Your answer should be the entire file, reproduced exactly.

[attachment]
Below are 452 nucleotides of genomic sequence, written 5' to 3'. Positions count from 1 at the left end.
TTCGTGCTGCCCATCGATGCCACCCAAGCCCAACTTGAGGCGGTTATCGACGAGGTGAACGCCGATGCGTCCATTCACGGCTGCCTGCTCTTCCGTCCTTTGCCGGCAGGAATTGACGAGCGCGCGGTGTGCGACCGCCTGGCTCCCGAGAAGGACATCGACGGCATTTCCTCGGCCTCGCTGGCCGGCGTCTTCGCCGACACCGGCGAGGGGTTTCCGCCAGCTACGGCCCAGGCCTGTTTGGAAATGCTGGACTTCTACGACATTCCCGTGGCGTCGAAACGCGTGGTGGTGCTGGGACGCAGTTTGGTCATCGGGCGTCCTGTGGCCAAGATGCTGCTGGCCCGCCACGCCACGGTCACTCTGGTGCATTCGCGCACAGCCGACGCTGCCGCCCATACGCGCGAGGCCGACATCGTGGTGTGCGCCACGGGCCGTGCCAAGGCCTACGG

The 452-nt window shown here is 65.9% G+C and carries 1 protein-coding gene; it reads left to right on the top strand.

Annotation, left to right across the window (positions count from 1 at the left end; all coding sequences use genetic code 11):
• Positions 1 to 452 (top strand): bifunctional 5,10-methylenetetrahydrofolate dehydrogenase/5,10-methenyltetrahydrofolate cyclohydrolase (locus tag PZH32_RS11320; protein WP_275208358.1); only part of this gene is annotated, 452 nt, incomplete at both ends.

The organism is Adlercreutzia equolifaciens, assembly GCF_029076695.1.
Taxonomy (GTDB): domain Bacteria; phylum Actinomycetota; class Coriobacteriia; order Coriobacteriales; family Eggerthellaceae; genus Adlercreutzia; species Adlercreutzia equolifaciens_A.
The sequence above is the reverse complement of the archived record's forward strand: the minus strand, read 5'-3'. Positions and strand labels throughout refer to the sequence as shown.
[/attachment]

Below are 452 nucleotides of genomic sequence, written 5' to 3'. Positions count from 1 at the left end.
TTCGTGCTGCCCATCGATGCCACCCAAGCCCAACTTGAGGCGGTTATCGACGAGGTGAACGCCGATGCGTCCATTCACGGCTGCCTGCTCTTCCGTCCTTTGCCGGCAGGAATTGACGAGCGCGCGGTGTGCGACCGCCTGGCTCCCGAGAAGGACATCGACGGCATTTCCTCGGCCTCGCTGGCCGGCGTCTTCGCCGACACCGGCGAGGGGTTTCCGCCAGCTACGGCCCAGGCCTGTTTGGAAATGCTGGACTTCTACGACATTCCCGTGGCGTCGAAACGCGTGGTGGTGCTGGGACGCAGTTTGGTCATCGGGCGTCCTGTGGCCAAGATGCTGCTGGCCCGCCACGCCACGGTCACTCTGGTGCATTCGCGCACAGCCGACGCTGCCGCCCATACGCGCGAGGCCGACATCGTGGTGTGCGCCACGGGCCGTGCCAAGGCCTACGG

The 452-nt window shown here is 65.9% G+C and carries 1 protein-coding gene; it reads left to right on the top strand.

Annotation, left to right across the window (positions count from 1 at the left end; all coding sequences use genetic code 11):
• Positions 1 to 452 (top strand): bifunctional 5,10-methylenetetrahydrofolate dehydrogenase/5,10-methenyltetrahydrofolate cyclohydrolase (locus tag PZH32_RS11320; protein WP_275208358.1); only part of this gene is annotated, 452 nt, incomplete at both ends.

The organism is Adlercreutzia equolifaciens, assembly GCF_029076695.1.
Taxonomy (GTDB): domain Bacteria; phylum Actinomycetota; class Coriobacteriia; order Coriobacteriales; family Eggerthellaceae; genus Adlercreutzia; species Adlercreutzia equolifaciens_A.
The sequence above is the reverse complement of the archived record's forward strand: the minus strand, read 5'-3'. Positions and strand labels throughout refer to the sequence as shown.